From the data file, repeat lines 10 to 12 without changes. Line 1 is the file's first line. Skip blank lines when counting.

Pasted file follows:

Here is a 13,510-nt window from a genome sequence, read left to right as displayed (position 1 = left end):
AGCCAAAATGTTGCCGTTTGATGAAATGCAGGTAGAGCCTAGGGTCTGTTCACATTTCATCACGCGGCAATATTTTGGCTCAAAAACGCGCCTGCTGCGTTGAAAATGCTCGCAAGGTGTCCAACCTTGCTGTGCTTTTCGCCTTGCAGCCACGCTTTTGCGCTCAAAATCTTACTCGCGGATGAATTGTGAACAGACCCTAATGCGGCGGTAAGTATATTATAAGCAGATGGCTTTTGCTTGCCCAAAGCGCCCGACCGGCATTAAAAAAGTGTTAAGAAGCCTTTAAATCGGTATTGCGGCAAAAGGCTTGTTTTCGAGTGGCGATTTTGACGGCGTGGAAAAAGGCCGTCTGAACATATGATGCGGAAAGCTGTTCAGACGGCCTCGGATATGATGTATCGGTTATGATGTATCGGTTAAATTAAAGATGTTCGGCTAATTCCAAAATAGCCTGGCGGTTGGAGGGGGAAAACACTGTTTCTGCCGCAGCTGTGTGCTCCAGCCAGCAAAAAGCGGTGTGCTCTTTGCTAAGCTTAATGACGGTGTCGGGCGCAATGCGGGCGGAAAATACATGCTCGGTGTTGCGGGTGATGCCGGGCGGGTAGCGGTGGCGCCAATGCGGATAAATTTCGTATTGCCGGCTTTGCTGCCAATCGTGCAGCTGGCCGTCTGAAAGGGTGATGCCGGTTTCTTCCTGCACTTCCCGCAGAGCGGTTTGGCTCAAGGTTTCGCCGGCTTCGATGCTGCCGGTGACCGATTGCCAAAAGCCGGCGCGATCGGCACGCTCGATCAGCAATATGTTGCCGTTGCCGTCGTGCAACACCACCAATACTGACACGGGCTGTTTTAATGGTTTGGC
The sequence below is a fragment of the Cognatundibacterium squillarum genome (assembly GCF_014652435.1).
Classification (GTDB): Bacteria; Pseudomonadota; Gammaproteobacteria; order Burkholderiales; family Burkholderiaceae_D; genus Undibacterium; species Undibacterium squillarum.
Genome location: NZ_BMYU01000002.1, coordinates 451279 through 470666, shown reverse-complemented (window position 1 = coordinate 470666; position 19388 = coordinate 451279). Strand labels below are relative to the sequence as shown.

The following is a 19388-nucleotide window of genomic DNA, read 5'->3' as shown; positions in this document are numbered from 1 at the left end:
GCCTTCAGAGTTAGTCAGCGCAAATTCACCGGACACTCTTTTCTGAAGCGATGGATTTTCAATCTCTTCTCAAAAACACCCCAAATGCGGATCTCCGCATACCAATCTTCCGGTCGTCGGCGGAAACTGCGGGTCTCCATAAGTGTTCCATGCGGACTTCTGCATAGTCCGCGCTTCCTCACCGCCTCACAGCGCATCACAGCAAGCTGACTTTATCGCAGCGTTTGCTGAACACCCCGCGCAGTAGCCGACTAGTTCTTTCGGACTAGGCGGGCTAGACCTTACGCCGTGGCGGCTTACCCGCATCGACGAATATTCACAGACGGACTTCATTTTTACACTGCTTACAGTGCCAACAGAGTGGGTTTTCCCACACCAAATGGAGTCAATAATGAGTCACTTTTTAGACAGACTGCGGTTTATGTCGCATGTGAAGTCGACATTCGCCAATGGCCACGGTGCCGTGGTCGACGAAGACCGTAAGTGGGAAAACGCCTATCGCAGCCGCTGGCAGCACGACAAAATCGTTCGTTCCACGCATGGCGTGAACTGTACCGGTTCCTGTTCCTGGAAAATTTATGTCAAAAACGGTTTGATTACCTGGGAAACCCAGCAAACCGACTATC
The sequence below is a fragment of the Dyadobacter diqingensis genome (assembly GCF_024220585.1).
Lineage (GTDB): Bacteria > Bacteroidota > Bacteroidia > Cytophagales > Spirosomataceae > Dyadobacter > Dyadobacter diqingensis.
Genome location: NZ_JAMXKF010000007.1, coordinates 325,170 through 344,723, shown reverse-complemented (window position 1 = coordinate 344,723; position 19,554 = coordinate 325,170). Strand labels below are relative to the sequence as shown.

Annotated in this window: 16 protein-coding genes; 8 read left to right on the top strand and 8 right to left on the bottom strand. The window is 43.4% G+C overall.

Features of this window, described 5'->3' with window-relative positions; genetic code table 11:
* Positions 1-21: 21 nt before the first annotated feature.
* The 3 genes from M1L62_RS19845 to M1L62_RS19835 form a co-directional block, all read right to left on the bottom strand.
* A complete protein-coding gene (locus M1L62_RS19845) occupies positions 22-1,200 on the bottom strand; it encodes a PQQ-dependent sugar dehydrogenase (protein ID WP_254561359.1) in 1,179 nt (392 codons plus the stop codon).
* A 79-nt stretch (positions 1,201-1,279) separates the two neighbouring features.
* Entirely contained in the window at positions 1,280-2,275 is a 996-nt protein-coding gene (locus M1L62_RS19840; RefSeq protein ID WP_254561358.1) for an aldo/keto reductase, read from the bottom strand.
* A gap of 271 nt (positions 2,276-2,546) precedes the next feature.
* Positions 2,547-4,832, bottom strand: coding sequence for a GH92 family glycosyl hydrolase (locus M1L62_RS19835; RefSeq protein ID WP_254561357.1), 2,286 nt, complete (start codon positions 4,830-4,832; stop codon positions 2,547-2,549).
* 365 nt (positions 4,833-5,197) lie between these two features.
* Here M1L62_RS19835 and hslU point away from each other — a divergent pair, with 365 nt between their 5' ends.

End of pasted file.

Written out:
Genome location: NZ_JAMXKF010000007.1, coordinates 325,170 through 344,723, shown reverse-complemented (window position 1 = coordinate 344,723; position 19,554 = coordinate 325,170). Strand labels below are relative to the sequence as shown.

Annotated in this window: 16 protein-coding genes; 8 read left to right on the top strand and 8 right to left on the bottom strand. The window is 43.4% G+C overall.

Features of this window, described 5'->3' with window-relative positions; genetic code table 11: